The team reports that in the early 20th century prior to regular firearm use, people would sneak up upon the bats and catch them with nets or thorny branches used to snag wing membranes. Due to the inefficiency of the method, this probably had little impact on population numbers. Flying foxes were so abundant a hundred years ago, that farmers fed them to pigs during hard times.
By extrapolating the density of bat populations in the forests of nearby uninhabited islands to the forested area of Guam a hundred years ago, the team have predicted that island could easily have supported more than 60,000 flying foxes.
However with the arrival of firearms the Chamorro were able to catch the animals in unprecedented numbers. "When disturbed, the bat colonies fly out of the roost [tree] and circle around," said Banack, "[and] hunters could easily shoot hundreds at a time."
The persecution of flying foxes continued throughout the last century and even after the species was listed as endangered by the IUCN and its hunting and trade became prohibited. "Flying foxes are still now frozen and shipped in from other places, and their trade can be very lucrative" despite frequent fines, said Banack.
The researchers document the close correlation between an increase in the consumption of bat from the 1920s and rapidly increasing prevalence of lytico-bodig disease. They also document the decline in the illness, which has gone hand-in-hand with plummeting bat numbers. "The disease is petering out, which is wonderful for the people, but frustrating for the scientists trying to work out exactly what causes it," said Banack.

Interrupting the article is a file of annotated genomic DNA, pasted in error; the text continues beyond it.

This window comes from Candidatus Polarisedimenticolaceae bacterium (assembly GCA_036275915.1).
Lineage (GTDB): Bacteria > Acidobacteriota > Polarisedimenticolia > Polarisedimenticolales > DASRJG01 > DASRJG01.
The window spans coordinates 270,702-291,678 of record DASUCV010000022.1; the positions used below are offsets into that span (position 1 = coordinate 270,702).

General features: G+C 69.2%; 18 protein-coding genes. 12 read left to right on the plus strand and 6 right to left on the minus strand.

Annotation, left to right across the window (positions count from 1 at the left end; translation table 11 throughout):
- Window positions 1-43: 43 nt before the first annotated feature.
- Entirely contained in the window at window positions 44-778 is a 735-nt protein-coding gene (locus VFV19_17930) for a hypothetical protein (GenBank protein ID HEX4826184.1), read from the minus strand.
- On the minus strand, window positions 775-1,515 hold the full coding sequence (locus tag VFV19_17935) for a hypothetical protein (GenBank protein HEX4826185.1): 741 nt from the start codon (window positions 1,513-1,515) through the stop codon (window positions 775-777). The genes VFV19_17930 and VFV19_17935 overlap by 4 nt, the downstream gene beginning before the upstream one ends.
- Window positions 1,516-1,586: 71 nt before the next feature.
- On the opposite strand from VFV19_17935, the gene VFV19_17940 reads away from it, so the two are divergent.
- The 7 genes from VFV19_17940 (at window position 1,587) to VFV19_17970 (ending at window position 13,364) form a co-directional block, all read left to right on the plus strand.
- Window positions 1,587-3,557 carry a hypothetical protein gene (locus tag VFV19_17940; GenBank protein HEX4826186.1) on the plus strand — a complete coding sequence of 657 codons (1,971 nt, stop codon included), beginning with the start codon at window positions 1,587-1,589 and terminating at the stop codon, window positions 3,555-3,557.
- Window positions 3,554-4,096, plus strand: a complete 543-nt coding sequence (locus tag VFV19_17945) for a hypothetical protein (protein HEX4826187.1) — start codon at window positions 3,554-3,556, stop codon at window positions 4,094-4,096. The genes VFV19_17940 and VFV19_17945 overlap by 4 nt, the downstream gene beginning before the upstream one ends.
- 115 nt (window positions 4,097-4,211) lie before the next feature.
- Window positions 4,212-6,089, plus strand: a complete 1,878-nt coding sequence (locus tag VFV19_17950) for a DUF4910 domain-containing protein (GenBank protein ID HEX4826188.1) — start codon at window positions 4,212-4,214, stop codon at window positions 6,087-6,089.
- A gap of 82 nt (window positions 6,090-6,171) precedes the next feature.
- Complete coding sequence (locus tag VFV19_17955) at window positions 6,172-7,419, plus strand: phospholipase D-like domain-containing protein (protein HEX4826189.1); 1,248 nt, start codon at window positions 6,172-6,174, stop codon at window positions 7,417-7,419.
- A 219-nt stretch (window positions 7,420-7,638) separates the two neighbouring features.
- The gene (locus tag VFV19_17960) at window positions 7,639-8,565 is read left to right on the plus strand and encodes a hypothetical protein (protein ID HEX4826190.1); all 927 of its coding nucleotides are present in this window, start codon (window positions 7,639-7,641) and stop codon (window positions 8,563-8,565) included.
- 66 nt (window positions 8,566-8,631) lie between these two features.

"It's a very interesting idea" that bat-eating is linked to the illness, comments Michael Heinrich, ethnobotanist at the University of London School of Pharmacy in England. Other studies have also linked plant chemical consumption by indigenous people to diseases, he said. However there needs to be more evidence that bats accumulate toxins in high enough quantities, and that Chamorrans gorge on enough of them to get a nasty dose of neurotoxins, said Heinrich.
Time may be running out for the flying foxes of Guam, however. The last remaining colony of fewer than 200 individuals is found on the grounds of the U.S. Anderson Air Force Base, said Banack. The future doesn't look goodan introduced species of brown snake has been eating baby bats, meaning that virtually none have made it to adulthood since 1982.
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